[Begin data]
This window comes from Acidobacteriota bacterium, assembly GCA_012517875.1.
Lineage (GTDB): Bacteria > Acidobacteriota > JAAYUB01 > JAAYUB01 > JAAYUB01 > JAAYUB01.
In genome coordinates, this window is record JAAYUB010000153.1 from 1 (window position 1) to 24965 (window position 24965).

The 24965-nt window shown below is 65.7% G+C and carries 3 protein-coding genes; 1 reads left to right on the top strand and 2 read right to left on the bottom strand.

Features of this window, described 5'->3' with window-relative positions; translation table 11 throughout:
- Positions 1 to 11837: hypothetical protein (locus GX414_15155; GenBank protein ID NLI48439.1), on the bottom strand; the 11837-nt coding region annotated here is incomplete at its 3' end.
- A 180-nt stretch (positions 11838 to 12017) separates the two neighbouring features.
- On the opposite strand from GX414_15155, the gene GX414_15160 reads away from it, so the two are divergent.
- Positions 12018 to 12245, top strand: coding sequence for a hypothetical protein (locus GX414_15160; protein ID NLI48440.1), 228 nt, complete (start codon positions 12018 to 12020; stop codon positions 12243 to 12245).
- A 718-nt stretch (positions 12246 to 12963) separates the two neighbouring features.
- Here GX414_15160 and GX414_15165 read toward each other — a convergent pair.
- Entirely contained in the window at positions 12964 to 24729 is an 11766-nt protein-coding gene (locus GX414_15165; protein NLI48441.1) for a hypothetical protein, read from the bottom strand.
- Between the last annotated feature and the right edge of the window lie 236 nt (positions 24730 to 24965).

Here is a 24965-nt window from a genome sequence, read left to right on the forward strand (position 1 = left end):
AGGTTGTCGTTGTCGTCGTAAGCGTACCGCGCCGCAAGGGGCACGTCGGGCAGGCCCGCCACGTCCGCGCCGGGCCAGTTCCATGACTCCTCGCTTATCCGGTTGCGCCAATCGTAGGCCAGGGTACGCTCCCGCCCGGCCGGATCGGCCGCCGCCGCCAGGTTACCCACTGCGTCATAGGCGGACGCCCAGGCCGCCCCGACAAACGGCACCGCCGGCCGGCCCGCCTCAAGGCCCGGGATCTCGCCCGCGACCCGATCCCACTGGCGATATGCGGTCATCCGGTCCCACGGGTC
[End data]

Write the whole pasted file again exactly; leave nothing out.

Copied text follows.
This window comes from Acidobacteriota bacterium, assembly GCA_012517875.1.
Lineage (GTDB): Bacteria > Acidobacteriota > JAAYUB01 > JAAYUB01 > JAAYUB01 > JAAYUB01.
In genome coordinates, this window is record JAAYUB010000153.1 from 1 (window position 1) to 24965 (window position 24965).

The 24965-nt window shown below is 65.7% G+C and carries 3 protein-coding genes; 1 reads left to right on the top strand and 2 read right to left on the bottom strand.

Features of this window, described 5'->3' with window-relative positions; translation table 11 throughout:
- Positions 1 to 11837: hypothetical protein (locus GX414_15155; GenBank protein ID NLI48439.1), on the bottom strand; the 11837-nt coding region annotated here is incomplete at its 3' end.
- A 180-nt stretch (positions 11838 to 12017) separates the two neighbouring features.
- On the opposite strand from GX414_15155, the gene GX414_15160 reads away from it, so the two are divergent.
- Positions 12018 to 12245, top strand: coding sequence for a hypothetical protein (locus GX414_15160; protein ID NLI48440.1), 228 nt, complete (start codon positions 12018 to 12020; stop codon positions 12243 to 12245).
- A 718-nt stretch (positions 12246 to 12963) separates the two neighbouring features.
- Here GX414_15160 and GX414_15165 read toward each other — a convergent pair.
- Entirely contained in the window at positions 12964 to 24729 is an 11766-nt protein-coding gene (locus GX414_15165; protein NLI48441.1) for a hypothetical protein, read from the bottom strand.
- Between the last annotated feature and the right edge of the window lie 236 nt (positions 24730 to 24965).

Here is a 24965-nt window from a genome sequence, read left to right on the forward strand (position 1 = left end):
AGGTTGTCGTTGTCGTCGTAAGCGTACCGCGCCGCAAGGGGCACGTCGGGCAGGCCCGCCACGTCCGCGCCGGGCCAGTTCCATGACTCCTCGCTTATCCGGTTGCGCCAATCGTAGGCCAGGGTACGCTCCCGCCCGGCCGGATCGGCCGCCGCCGCCAGGTTACCCACTGCGTCATAGGCGGACGCCCAGGCCGCCCCGACAAACGGCACCGCCGGCCGGCCCGCCTCAAGGCCCGGGATCTCGCCCGCGACCCGATCCCACTGGCGATATGCGGTCATCCGGTCCCACGGGTC